Effect of Climate Change on Mediterranean Winter Ranges of Two Migratory Passerines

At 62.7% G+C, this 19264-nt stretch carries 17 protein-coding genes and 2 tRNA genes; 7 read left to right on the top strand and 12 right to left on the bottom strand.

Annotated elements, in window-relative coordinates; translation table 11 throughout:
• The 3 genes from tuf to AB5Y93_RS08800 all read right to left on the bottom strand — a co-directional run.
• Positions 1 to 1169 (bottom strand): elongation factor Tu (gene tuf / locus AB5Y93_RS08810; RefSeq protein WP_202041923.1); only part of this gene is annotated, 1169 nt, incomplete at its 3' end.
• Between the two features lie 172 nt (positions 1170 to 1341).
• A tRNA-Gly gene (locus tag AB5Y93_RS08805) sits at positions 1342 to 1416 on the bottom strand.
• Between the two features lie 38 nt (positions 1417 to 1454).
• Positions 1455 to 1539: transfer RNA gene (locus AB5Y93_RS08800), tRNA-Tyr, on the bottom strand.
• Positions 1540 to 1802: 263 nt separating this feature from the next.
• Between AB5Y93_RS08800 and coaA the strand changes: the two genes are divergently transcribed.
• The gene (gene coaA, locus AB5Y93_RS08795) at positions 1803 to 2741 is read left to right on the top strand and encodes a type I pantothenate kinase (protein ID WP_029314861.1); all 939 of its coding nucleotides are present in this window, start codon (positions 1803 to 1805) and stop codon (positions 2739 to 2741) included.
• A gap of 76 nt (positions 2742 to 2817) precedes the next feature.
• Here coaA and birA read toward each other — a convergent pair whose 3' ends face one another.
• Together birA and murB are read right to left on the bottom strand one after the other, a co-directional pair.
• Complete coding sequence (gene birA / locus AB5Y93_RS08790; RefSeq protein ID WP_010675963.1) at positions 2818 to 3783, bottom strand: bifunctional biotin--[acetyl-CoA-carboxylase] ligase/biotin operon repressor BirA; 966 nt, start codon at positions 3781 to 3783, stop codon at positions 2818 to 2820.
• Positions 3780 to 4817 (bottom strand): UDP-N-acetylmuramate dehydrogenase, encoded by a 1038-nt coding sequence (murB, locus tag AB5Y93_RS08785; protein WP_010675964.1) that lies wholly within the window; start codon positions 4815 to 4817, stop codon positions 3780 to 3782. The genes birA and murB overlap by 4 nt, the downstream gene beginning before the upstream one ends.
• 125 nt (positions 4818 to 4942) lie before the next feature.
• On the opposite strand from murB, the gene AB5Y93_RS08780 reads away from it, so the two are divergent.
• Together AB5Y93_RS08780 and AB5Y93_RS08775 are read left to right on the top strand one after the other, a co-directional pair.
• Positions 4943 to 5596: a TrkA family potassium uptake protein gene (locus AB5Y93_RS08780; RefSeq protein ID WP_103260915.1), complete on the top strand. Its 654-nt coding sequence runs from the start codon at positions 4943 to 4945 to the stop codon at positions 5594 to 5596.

We studied the effect of climate change on the distribution of two insectivorous passerines (the meadow pipit Anthus pratensis and the chiffchaff Phylloscopus collybita) in wintering grounds of the Western Mediterranean basin. In this region, precipitation and temperature can affect the distribution of these birds through direct (thermoregulation costs) or indirect effects (primary productivity). Thus, it can be postulated that projected climate changes in the region will affect the extent and suitability of their wintering grounds. We studied pipit and chiffchaff abundance in several hundred localities along a belt crossing Spain and Morocco and assessed the effects of climate and other geographical and habitat predictors on bird distribution. Multivariate analyses reported a positive effect of temperature on the present distribution of the two species, with an additional effect of precipitation on the meadow pipit. These climate variables were used with Maxent to model the occurrence probabilities of species using ring recoveries as presence data. Abundance and occupancy of the two species in the study localities adjusted to the distribution models, with more birds in sectors of high climate suitability. After validation, these models were used to forecast the distribution of climate suitability according to climate projections for 2050–2070 (temperature increase and precipitation reduction). Results show an expansion of climatically suitable sectors into the highlands by the effect of warming on the two species, and a retreat of the meadow pipit from southern sectors related to rain reduction. The predicted patterns show a mean increase in climate suitability for the two species due to the warming of the large highland expanses typical of the western Mediterranean.